Should you upgrade to Ruby 3?

Ruby is updated once a year, on Christmas. Two weeks ago, it got one of its most significant updates, going from version 2.7.2 to a big shiny 3.

What’s new in Ruby 3?

Here’s the official release announcement with details. I will attempt to summarize some new features.

• It’s faster

Increasing speed was one of the key goals behind 3.0., and by all accounts it went well. In fact, the stated goal was to make it “three times” faster than 2.0. A couple of caveats: 2.0 was quite a while ago, and there were a lot of performance gains between there and 2.7.2. And generalizing a language’s speed is very fuzzy. And with Ruby specifically, if you’re building a Rails app, it’s mostly dependant on Rails; it might be tough for you to realize Ruby’s performance gains until Rails adapts and updates in response.

• Ruby now has “endless” methods

Until now, Ruby was one of those languages where you have to write “end” to close a function. Now there’s a new single-line syntax that doesn’t require “end”s:

def cube(x) = x * x * x

• Hashes have an “except” method

Hashes have a new method to return themselves minus a selection.

newHash = { name: 'Mavi', game: 'blogging', bubblegum: 0}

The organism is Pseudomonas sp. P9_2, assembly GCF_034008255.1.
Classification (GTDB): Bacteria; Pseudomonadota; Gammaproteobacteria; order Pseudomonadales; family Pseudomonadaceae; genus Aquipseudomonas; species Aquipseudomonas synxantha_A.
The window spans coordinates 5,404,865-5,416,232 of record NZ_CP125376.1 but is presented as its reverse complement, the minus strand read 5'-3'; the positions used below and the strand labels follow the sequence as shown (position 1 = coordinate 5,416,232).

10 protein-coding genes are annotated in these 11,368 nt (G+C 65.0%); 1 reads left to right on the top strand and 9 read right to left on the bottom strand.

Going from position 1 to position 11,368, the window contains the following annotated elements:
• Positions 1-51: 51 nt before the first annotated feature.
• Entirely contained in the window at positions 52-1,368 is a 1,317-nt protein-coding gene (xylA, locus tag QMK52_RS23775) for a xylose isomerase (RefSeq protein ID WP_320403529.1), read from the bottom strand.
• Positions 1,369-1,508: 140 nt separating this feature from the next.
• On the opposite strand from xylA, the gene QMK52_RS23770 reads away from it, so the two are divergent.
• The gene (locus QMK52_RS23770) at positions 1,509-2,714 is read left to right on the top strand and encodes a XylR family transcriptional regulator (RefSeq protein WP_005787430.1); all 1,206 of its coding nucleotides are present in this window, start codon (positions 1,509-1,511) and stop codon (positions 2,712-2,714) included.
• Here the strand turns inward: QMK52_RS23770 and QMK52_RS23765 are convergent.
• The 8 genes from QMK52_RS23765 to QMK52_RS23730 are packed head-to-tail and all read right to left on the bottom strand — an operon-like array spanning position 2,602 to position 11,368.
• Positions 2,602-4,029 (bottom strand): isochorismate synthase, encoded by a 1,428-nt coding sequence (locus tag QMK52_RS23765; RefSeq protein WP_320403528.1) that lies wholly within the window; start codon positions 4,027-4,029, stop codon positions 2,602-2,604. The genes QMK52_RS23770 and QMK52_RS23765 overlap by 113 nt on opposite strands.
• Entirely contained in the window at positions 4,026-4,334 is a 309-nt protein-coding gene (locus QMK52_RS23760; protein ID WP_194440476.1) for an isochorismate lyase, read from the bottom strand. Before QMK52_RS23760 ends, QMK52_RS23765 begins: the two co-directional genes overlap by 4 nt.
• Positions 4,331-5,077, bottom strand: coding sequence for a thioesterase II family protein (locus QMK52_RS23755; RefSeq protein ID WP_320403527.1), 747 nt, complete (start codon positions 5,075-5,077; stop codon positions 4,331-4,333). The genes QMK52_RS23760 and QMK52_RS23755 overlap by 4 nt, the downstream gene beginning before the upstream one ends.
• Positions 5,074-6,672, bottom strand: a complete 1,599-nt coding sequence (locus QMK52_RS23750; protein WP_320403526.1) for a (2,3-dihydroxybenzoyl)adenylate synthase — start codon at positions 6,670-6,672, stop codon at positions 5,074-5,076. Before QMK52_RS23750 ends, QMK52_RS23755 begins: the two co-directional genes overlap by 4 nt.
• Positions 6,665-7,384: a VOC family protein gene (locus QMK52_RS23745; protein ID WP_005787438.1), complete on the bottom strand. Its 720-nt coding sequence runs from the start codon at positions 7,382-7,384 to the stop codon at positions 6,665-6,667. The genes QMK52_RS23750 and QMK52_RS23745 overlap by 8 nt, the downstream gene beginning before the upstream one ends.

newHash.except(:bubblegum)
#=> {name: 'Mavi', game: 'blogging'}

• Many standard libraries have been updated

Last week’s article talked about one of these changes (DateTime in ‘date’ being depreciated). Well, there are lots.

• Concurrency

This is a big deal. Ruby has historically not had any native support for concurrency (i.e. doing several operations at once). This is one of the things that made it simple and easy to use, but it’s a real limiting factor. With 3.0, Ruby has two new features for concurrent programming (one small-scale and easily integrated, and one large-scale and still experimental.)

So should I update?

The point of a new big number is that it breaks stuff from previous releases. You probably don’t want to upgrade to Ruby 3 if you’re currently working on projects on older versions of Ruby and don’t have time to stop and fix things — especially if they have other dependencies.

Version Managers

One final note: In order to manage projects developed on different versions of Ruby, you’ll want a version manager to allow you to easily switch back and forth. I’ve used RVM; I’m also aware of chruby and rbenv that are frequently recommended and accomplish the same thing.

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